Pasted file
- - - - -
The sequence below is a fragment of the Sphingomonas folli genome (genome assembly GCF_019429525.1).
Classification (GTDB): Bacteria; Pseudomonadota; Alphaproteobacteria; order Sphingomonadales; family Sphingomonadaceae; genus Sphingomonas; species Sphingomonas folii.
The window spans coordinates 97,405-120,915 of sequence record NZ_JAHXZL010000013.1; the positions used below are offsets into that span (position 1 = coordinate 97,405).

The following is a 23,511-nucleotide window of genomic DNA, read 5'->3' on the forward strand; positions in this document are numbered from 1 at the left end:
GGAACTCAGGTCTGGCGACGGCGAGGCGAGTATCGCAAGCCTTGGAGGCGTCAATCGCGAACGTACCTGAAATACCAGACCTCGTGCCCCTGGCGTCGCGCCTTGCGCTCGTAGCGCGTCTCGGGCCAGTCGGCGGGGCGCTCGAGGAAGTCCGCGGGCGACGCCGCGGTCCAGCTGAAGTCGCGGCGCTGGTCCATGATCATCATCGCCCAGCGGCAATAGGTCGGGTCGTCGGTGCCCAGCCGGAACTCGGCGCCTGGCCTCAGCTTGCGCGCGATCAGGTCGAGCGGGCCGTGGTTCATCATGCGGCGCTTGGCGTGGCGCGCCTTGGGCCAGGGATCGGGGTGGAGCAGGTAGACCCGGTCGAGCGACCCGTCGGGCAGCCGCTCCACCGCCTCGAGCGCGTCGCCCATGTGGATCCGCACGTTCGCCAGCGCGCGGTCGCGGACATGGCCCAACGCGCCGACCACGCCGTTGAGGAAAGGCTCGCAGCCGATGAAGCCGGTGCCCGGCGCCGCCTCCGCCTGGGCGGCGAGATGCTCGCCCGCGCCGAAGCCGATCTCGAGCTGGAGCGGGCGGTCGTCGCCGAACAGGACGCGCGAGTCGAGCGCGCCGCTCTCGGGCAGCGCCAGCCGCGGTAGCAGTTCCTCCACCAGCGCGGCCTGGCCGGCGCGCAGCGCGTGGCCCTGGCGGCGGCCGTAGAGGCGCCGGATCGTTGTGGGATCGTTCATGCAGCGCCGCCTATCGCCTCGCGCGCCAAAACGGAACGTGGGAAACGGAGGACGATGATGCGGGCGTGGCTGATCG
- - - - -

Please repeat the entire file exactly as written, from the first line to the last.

The sequence below is a fragment of the Sphingomonas folli genome (genome assembly GCF_019429525.1).
Classification (GTDB): Bacteria; Pseudomonadota; Alphaproteobacteria; order Sphingomonadales; family Sphingomonadaceae; genus Sphingomonas; species Sphingomonas folii.
The window spans coordinates 97,405-120,915 of sequence record NZ_JAHXZL010000013.1; the positions used below are offsets into that span (position 1 = coordinate 97,405).

The following is a 23,511-nucleotide window of genomic DNA, read 5'->3' on the forward strand; positions in this document are numbered from 1 at the left end:
GGAACTCAGGTCTGGCGACGGCGAGGCGAGTATCGCAAGCCTTGGAGGCGTCAATCGCGAACGTACCTGAAATACCAGACCTCGTGCCCCTGGCGTCGCGCCTTGCGCTCGTAGCGCGTCTCGGGCCAGTCGGCGGGGCGCTCGAGGAAGTCCGCGGGCGACGCCGCGGTCCAGCTGAAGTCGCGGCGCTGGTCCATGATCATCATCGCCCAGCGGCAATAGGTCGGGTCGTCGGTGCCCAGCCGGAACTCGGCGCCTGGCCTCAGCTTGCGCGCGATCAGGTCGAGCGGGCCGTGGTTCATCATGCGGCGCTTGGCGTGGCGCGCCTTGGGCCAGGGATCGGGGTGGAGCAGGTAGACCCGGTCGAGCGACCCGTCGGGCAGCCGCTCCACCGCCTCGAGCGCGTCGCCCATGTGGATCCGCACGTTCGCCAGCGCGCGGTCGCGGACATGGCCCAACGCGCCGACCACGCCGTTGAGGAAAGGCTCGCAGCCGATGAAGCCGGTGCCCGGCGCCGCCTCCGCCTGGGCGGCGAGATGCTCGCCCGCGCCGAAGCCGATCTCGAGCTGGAGCGGGCGGTCGTCGCCGAACAGGACGCGCGAGTCGAGCGCGCCGCTCTCGGGCAGCGCCAGCCGCGGTAGCAGTTCCTCCACCAGCGCGGCCTGGCCGGCGCGCAGCGCGTGGCCCTGGCGGCGGCCGTAGAGGCGCCGGATCGTTGTGGGATCGTTCATGCAGCGCCGCCTATCGCCTCGCGCGCCAAAACGGAACGTGGGAAACGGAGGACGATGATGCGGGCGTGGCTGATCG